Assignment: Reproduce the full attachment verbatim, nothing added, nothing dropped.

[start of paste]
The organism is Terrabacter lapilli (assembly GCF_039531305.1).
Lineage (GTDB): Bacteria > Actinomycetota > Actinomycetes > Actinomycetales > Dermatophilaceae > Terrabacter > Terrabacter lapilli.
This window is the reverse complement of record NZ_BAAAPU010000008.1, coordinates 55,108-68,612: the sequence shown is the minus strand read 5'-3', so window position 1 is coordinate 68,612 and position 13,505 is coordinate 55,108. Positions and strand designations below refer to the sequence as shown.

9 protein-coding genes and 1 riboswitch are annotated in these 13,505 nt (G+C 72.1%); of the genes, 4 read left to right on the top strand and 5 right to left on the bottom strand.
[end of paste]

The organism is Terrabacter lapilli (assembly GCF_039531305.1).
Lineage (GTDB): Bacteria > Actinomycetota > Actinomycetes > Actinomycetales > Dermatophilaceae > Terrabacter > Terrabacter lapilli.
This window is the reverse complement of record NZ_BAAAPU010000008.1, coordinates 55,108-68,612: the sequence shown is the minus strand read 5'-3', so window position 1 is coordinate 68,612 and position 13,505 is coordinate 55,108. Positions and strand designations below refer to the sequence as shown.

9 protein-coding genes and 1 riboswitch are annotated in these 13,505 nt (G+C 72.1%); of the genes, 4 read left to right on the top strand and 5 right to left on the bottom strand.